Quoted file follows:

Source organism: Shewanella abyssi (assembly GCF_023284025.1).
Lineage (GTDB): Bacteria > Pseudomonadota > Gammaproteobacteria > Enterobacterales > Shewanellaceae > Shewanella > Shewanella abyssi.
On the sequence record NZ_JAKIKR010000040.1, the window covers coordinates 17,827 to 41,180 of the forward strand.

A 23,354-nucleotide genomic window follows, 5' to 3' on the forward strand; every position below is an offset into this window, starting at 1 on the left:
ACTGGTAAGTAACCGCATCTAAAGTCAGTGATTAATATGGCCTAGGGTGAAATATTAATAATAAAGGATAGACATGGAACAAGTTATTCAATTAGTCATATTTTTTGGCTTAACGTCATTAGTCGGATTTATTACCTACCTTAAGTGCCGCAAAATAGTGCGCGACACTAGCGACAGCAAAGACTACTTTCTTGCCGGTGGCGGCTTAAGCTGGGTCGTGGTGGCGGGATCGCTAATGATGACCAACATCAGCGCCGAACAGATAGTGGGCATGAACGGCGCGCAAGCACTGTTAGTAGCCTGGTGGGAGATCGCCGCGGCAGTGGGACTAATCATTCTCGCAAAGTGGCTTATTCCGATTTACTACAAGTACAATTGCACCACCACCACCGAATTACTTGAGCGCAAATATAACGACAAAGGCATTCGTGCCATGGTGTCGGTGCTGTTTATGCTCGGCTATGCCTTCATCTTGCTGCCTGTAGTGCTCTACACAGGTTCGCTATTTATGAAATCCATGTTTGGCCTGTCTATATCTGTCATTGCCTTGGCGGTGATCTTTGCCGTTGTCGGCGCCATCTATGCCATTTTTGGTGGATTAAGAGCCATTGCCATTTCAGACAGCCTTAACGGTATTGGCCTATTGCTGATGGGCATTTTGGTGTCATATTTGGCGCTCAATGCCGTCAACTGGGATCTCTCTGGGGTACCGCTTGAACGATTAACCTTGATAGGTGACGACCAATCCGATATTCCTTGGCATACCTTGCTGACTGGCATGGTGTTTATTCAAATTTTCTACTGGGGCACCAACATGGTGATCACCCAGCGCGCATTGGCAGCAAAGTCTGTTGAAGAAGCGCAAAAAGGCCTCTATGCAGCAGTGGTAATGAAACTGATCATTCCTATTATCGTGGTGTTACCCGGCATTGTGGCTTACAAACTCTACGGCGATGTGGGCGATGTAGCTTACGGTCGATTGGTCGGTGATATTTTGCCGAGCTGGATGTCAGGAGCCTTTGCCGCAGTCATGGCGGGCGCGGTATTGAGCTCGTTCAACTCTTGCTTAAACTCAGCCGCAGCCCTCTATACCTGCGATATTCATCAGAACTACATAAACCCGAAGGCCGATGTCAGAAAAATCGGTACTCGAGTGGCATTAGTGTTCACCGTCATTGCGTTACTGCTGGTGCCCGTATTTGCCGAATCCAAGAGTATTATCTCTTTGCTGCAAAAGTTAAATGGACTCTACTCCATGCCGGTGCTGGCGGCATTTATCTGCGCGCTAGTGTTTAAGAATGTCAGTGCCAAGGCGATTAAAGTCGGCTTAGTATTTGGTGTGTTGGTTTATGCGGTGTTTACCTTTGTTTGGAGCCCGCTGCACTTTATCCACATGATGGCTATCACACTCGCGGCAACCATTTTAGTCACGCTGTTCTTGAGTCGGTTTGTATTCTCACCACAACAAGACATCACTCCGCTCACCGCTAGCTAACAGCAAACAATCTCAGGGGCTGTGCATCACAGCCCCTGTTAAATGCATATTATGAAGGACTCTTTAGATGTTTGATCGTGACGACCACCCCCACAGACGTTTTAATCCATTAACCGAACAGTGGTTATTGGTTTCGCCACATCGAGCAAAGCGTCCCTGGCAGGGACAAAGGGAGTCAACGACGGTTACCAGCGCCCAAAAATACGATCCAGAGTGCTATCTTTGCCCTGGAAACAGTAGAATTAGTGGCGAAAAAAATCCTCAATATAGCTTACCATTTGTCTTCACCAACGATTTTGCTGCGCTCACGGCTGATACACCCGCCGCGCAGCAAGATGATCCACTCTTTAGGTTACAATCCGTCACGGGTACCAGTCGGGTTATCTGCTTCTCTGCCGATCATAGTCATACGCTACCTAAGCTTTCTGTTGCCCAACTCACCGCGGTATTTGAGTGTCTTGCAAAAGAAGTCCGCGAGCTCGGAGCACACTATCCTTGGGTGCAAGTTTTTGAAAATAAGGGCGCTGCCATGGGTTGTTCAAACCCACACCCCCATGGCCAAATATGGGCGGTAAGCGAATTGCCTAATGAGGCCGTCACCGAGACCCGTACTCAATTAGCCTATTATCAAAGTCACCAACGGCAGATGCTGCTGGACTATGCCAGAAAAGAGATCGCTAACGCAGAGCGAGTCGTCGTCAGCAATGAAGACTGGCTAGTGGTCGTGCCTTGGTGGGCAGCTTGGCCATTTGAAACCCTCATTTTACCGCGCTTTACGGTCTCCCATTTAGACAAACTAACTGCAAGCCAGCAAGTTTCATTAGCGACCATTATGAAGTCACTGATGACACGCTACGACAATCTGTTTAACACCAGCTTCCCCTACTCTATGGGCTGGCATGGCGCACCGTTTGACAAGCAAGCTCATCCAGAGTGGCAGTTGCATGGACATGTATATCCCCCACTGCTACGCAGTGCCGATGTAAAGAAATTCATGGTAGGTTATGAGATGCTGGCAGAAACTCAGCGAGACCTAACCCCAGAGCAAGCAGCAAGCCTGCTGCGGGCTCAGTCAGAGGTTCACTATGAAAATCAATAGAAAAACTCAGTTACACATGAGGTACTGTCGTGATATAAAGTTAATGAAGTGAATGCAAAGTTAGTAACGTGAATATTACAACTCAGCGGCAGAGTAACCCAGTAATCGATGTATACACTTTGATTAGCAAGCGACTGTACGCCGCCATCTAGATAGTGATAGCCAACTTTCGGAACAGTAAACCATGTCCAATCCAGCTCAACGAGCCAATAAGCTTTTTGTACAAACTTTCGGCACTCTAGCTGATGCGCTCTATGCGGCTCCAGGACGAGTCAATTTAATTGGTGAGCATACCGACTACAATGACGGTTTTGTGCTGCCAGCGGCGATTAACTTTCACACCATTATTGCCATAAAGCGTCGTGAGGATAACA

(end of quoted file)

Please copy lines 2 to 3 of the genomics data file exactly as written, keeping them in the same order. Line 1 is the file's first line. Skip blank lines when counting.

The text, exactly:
Lineage (GTDB): Bacteria > Pseudomonadota > Gammaproteobacteria > Enterobacterales > Shewanellaceae > Shewanella > Shewanella abyssi.
On the sequence record NZ_JAKIKR010000040.1, the window covers coordinates 17,827 to 41,180 of the forward strand.